Tuesday, May 9, 2017

Polyphony Bruna's "Northern Cardinal"


Medium: Lithoprint; Watercolor
Dimensions: 22 in x 18 in

"Cubism was a movement in the 20th century that inspired many diverse branches of art. This movement is based on the idea of breaking down and reassembling an object. As such, its use to portray February’s Northern Cardinal is fitting for a month in mid-winter. If Cubism is the dead of winter, then the following blossoming of diversity within the art world is the spring rebirth. The disassembly of Cubism ties into the destruction of winter, and just as how this disassembly allowed for a rebirth in the art world, the destruction of winter allows for the rebirth of spring. Furthermore, the disassembly and reassembly creates a perspective shift. This associates well with the stark perspective shift that occurs between winter and summer. The choice to draw a brown female cardinal, as opposed to the more iconic red male, follows along with this perspective shift. Instead, the recognizable red color is brought into the trees and environment of the bird. This also serves to put emphasis on the change in environment accompanying the seasons. But more importantly, this red, which incites ideas of vitality and life, illustrates the vitality that exists in an environment that may appear dead and cold."

Tuesday, April 4, 2017

We're Talking Swans on IPR's "Talk of Iowa"!


This Wednesday, April 5, I'll be talking about Iowa Bird of Mouth on Iowa Public Radio's Talk of Iowa with Charity Nebbe! How exciting! There'll be lots of eyes on the site, so get your trumpeter swan poems on! Plus, it's National Poetry Month. Swans & poetry: that makes sense! There's never been a better time to post a poem.

"Trumpeter Swan" by Polyphony Bruna


Polyphony is a brilliant artist and Ames High School student who is rendering our spotlight birds. 

Medium: Charcoal
Dimensions: 9 in x 12 in

"The decision to work with charcoal for April’s Trumpeter Swan stemmed from the purpose to portraying the underwater composition. First of all, this versatile medium would allow me to create both a smooth texture for the underwater background and a rough texture for the bird’s feathers. The contrast between these textures would help bring the bird to the foreground as well as convey the underwater scene. Furthermore, the monochromatic palette and soft or muted tone that comes with charcoal would create the murkiness of underwater. These elements would also mimic the deadened silence that one experiences underwater. The use of just a single medium diminishes the vibrancy of the piece, similarly serving to dull the senses. This snapshot of a swan is representative of April—the turn from winter to spring. At this moment, the swan has dived into the dark and muffling water, but it will soon re-emerge to the vibrant surface."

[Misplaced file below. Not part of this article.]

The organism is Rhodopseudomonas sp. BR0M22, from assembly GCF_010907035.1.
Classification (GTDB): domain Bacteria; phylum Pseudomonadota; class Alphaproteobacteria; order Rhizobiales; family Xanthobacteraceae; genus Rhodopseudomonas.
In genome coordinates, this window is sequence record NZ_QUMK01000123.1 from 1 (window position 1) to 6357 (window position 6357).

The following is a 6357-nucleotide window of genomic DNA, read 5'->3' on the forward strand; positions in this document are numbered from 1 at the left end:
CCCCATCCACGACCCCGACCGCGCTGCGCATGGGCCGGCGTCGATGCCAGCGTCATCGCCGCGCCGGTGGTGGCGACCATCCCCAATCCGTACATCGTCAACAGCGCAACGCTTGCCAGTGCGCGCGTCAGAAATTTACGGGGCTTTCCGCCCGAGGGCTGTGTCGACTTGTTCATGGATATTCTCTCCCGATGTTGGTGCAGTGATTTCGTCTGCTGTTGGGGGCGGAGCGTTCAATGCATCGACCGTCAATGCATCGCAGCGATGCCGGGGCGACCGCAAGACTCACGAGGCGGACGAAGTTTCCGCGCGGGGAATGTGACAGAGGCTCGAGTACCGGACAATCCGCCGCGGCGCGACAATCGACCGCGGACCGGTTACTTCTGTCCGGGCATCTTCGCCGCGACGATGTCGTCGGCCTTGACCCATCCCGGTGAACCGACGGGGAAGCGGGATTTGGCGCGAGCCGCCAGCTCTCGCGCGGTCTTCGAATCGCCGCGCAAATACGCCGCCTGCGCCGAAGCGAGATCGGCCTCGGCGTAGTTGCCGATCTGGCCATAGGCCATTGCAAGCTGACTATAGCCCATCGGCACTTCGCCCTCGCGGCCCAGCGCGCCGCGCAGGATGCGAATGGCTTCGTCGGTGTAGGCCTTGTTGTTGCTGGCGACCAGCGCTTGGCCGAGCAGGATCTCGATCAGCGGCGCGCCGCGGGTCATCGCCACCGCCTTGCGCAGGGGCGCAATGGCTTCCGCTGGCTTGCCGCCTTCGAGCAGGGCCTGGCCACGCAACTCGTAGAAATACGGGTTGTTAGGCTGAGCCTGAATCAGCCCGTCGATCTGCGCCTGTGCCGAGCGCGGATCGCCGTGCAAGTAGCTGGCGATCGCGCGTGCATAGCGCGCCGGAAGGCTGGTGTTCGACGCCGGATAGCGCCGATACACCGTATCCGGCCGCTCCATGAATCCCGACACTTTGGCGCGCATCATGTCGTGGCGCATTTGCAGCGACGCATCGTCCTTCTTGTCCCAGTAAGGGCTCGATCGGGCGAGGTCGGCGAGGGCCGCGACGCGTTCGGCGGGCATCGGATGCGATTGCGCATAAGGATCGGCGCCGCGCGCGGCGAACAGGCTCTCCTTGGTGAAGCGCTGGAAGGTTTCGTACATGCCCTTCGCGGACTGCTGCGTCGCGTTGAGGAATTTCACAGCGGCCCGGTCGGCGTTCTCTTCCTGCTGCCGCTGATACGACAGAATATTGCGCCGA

Saturday, March 18, 2017

IBOM & StoCoCon's Birdapalooza in the Ames Trib

Thank you, Todd Burras, for such a terrific write-up! And thank you, Jess, for all your hard work on this fantastic project! We hope to see you on April 1 at StoCoCon!



Thursday, March 9, 2017

Catch us at Goldie's Kid's Club, June 7, 1-3 p.m.


We'll be crowd-sourcing poems about the robin at Goldie's Kid's Club, June 7, 1-3 p.m. Goldie's Kid's Club is the NEW State Historical Museum of Iowa club featuring mascot Goldie the goldfinch, as well as Goldie's Flight Path, a passport-like activity for families that involves all of our historic sites and museums. Cool! Their summer break programming is drop-in for families with children of all ages. How fun!